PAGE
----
9.  The learned counsel for the appellant/D3 would put forth and set forth his arguments, which could pithily and precisely be set out thus:

(i) There is nothing to indicate and exemplify that the plaintiff raised construction as found set out in the B scheduled property of the plaint in the eastern corner of the suit property.  In fact, such super structure was not put up by her and in such a case, her attempt to claim exclusive right over it is a well-neigh impossibility as there was no partition so far effected among the children of the deceased T.K.Pachaiyappa Mudaliar.

(ii) The injunction granted by the trial court and as confirmed by the first appellate court is quite antithetical to the well established principles of law, because one co-owner cannot obtain injunction as against another co-owner and that too in the factual matrix of this case.  When there is evidence to show that the plaintiff has been staying in her mother-in-law's house, she cannot claim exclusive right  over the B scheduled property and get such an injunction as she obtained before the courts below.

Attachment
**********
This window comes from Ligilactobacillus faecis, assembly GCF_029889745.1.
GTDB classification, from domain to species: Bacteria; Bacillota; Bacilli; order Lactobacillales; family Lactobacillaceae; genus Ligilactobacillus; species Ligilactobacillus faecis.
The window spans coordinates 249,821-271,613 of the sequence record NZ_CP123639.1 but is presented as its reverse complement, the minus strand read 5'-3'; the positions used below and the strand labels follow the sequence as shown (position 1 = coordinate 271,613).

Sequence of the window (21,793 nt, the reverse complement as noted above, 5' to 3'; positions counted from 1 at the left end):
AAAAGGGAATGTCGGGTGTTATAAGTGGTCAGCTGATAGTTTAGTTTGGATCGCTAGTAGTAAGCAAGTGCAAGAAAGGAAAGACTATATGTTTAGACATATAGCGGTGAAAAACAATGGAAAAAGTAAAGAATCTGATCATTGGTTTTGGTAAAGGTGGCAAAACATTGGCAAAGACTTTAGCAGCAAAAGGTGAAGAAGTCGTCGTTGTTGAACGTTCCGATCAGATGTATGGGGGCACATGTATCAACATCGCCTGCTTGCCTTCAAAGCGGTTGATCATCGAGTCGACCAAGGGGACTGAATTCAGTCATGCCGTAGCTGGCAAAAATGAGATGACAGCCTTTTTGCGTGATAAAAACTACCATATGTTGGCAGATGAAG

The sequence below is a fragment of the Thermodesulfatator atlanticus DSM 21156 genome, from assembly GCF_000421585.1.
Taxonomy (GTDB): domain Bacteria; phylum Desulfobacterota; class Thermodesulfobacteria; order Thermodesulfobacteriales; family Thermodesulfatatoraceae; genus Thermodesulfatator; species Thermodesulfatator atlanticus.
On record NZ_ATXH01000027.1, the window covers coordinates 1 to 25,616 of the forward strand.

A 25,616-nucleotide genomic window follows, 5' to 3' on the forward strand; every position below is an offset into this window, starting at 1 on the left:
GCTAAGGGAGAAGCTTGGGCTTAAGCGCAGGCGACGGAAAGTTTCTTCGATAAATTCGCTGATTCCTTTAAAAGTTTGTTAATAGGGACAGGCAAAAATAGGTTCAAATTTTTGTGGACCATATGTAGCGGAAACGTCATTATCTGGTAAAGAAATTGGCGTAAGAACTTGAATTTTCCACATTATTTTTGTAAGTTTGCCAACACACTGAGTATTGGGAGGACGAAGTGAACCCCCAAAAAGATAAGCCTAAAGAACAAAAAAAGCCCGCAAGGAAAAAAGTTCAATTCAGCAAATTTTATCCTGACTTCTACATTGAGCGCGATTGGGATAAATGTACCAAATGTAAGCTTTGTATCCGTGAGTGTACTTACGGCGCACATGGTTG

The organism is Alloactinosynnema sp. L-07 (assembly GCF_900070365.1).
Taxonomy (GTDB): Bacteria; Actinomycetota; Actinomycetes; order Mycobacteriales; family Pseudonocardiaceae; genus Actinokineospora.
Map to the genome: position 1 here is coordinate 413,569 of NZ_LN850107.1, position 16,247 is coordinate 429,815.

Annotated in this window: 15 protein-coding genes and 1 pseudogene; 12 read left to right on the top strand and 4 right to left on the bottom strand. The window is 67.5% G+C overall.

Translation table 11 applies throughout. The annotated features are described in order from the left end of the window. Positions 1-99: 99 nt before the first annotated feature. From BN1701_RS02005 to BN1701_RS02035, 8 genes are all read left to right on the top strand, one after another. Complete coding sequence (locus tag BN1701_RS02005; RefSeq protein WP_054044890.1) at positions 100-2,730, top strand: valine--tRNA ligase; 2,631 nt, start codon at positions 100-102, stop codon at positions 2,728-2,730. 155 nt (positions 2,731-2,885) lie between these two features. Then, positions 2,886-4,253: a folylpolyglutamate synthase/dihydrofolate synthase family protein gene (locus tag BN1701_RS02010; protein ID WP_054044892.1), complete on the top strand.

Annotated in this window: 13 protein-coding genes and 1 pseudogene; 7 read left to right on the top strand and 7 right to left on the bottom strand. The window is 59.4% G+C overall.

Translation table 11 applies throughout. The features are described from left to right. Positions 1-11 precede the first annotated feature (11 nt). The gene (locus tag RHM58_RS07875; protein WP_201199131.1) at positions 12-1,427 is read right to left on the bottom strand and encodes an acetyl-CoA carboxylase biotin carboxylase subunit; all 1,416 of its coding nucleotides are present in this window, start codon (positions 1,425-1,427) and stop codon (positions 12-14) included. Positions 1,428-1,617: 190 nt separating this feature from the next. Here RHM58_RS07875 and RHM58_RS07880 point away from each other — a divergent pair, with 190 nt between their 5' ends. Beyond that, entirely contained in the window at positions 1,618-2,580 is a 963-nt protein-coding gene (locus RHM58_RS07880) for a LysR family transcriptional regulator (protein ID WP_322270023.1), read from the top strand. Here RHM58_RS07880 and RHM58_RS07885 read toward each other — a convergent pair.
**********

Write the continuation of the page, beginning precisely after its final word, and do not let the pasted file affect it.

(iii) By virtue of Section 23 of the Hindu Succession Act, the plaintiff, being the female co-owner, cannot disturb the peaceful possession and enjoyment of the suit property by the defendants, wherein the house is situated by seeking partition.  The subsequent amendment of the Hindu Succession (Amendment) Act, 2005 whereby  Section 23 of the Hindu Succession Act was deleted would have no effect so far this case is concerned because as on the date of presentation of the plaint Section 23 was very much on the Statute book.